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Health Agencies Advance Interoperability of Cancer Data

Policy-makers are developing new data standards to help meet Cancer Moonshot visions for health interoperability.

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Health policy officials are targeting new elements for U.S. Core Data for Interoperability (USCDI) standards to help researchers and developers speak the same language for technology around cancer care and treatment.

“How do we think about these additional data elements to solve particular use cases so that our federal agency partners can programmatically build on that for the programs that they have and it allows everyone to be tethered and based on what the health care delivery system already supports?” National Coordinator for Health IT Micky Tripathi, who also recently assumed a dual role as acting chief AI officer at the Department of Health and Human Services, said at a May summit.

Health agencies are building a pipeline of cancer data elements for USCDI. Tripathi said ONC partners have already agreed upon the first set of data elements that aligns with reporting requirements. Agencies involved include ONC, the National Cancer Institute (NCI), the Food and Drug Administration (FDA), the Centers for Disease Control and Prevention (CDC), and the Centers for Medicare and Medicaid Services (CMS).

The new data elements will capture the patient’s treatment history, test results and disease status for electronic health records, and several major EHR vendors will be supporting these new elements.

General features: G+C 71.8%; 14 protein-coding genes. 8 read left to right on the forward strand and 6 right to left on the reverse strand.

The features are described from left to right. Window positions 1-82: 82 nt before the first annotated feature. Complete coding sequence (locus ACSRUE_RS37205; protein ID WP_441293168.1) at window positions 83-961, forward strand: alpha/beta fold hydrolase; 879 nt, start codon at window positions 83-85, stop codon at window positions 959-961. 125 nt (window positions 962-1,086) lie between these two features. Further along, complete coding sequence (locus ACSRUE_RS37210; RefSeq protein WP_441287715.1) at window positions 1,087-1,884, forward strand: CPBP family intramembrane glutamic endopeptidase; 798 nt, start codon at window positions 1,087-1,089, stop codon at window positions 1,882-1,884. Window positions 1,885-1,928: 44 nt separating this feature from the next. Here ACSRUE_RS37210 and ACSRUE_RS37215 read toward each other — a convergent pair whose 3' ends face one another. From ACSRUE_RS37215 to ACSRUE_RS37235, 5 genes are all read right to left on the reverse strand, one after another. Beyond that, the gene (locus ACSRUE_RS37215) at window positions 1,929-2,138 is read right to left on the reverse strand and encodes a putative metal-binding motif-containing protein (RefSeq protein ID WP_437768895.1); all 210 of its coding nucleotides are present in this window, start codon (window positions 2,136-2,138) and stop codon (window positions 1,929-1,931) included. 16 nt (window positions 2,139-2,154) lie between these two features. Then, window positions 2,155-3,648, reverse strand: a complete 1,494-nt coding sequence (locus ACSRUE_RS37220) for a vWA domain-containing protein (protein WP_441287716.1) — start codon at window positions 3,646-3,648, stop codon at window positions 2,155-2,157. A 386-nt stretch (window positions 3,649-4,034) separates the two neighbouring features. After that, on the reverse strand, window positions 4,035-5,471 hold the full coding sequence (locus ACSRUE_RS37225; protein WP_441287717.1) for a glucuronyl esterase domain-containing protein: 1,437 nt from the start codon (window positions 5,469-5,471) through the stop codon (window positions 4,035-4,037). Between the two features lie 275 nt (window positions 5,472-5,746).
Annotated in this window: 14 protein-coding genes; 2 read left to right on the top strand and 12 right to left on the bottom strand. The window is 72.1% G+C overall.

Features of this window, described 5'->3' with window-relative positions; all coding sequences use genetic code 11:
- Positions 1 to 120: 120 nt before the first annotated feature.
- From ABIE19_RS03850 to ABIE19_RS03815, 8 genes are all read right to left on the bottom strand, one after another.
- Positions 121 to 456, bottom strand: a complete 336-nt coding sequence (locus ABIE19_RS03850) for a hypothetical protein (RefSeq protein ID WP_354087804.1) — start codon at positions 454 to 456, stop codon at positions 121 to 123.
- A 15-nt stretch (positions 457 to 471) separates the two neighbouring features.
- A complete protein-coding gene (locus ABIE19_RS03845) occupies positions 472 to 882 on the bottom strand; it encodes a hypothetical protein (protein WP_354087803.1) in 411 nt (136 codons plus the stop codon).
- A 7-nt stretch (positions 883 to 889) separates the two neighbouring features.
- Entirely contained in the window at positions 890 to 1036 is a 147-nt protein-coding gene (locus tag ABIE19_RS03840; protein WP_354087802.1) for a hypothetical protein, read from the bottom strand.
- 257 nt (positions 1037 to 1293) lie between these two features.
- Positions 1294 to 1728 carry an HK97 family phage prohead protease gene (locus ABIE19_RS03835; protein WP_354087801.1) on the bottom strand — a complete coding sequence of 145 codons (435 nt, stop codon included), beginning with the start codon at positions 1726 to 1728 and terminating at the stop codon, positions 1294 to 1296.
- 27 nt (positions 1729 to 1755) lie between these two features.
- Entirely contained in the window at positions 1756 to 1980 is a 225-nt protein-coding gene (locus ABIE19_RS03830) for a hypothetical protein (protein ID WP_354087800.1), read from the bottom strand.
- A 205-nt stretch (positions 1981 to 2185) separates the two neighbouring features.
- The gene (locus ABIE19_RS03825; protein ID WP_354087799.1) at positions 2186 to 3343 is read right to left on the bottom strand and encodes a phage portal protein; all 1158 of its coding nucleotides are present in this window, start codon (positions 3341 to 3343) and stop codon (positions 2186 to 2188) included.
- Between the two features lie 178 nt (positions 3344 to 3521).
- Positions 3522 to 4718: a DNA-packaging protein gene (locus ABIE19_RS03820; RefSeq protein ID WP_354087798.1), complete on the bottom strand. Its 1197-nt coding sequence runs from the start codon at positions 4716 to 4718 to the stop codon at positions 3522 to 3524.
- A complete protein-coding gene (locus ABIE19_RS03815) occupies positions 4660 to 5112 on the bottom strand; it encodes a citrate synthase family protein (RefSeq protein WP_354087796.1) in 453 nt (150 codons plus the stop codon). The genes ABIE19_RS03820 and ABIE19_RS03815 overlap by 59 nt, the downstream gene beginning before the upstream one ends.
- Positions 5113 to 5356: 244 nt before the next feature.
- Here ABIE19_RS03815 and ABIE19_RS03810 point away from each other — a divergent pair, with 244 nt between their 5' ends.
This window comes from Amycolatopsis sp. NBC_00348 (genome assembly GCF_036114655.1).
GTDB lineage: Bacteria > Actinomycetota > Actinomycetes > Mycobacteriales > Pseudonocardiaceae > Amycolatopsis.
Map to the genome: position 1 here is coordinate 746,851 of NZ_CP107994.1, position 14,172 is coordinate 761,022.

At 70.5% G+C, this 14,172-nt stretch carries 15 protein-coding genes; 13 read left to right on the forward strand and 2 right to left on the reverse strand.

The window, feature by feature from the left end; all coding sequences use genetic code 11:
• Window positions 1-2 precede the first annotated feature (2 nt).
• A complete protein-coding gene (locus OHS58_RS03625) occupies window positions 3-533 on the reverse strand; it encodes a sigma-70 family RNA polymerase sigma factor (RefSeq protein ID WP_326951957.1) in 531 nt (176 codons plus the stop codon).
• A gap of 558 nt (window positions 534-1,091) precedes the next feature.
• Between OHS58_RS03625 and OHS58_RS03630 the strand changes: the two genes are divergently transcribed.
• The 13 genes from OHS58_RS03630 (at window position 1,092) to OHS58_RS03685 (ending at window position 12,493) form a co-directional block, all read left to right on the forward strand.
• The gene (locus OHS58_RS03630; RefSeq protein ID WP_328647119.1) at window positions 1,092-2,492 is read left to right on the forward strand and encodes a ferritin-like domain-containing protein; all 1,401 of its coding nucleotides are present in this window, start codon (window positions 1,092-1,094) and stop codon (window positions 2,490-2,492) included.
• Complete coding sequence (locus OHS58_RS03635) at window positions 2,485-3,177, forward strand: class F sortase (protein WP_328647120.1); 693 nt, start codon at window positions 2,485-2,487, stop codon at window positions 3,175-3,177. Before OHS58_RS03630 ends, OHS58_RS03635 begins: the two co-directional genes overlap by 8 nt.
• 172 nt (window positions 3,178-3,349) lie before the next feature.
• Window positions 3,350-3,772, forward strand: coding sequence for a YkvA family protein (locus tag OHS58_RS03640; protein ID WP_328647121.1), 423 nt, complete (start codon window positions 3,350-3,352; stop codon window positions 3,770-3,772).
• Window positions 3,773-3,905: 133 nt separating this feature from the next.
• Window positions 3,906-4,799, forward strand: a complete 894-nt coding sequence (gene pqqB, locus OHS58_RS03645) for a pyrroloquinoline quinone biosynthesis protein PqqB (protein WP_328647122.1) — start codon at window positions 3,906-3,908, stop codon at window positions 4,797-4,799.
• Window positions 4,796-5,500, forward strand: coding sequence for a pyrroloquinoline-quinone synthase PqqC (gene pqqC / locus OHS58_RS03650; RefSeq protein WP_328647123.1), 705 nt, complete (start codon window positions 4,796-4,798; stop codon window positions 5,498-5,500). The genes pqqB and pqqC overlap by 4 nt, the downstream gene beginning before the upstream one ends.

According to National Cancer Institute Director Dr. Kimryn Rathmell, achieving some of the goals of Cancer Moonshot and the National Cancer Plan — including decreasing mortality by 50% by 2047 and making improvements in cancer prevention — will require data at every level.

“There’s so much opportunity with data, and there’s so many things that we could do better, faster and more powerfully if we utilize data as to the best of its capability,” Rathmell said at the summit.

Rathmell cited NCI’s Childhood Cancer-Data Integration for Research, Education, Care, and Clinical Trials (CC-DIRECT) program that focuses on childhood cancer.

“We’re looking at interoperability and helping to be a part of maximizing data utility through these really important efforts. The childhood cancer data initiative is creating this data integration that really was not available before, which is not just a data set — I think it is changing the culture and the community of the way we practice something that I would love to see expand even beyond pediatrics,” she said.

In addition to data, which makes up a large component of NCI’s National Cancer Plan released last year, the agency is also focused on eliminating inequities.

“Making a big dent in that mortality curve means meeting every community. It means having therapies and opportunities and access for everyone and making sure that what we’re doing for cancer is truly for every community,” said Rathmell.

The agency is looking for more data experts amid these growing priorities.

“We need people who are good at working in the data fields and who have a good working knowledge which is going to be valuable beyond the experts,” said Rathmell. “To become a valuable part of the workforce you need to learn data science and you need to learn how to work in big data.”

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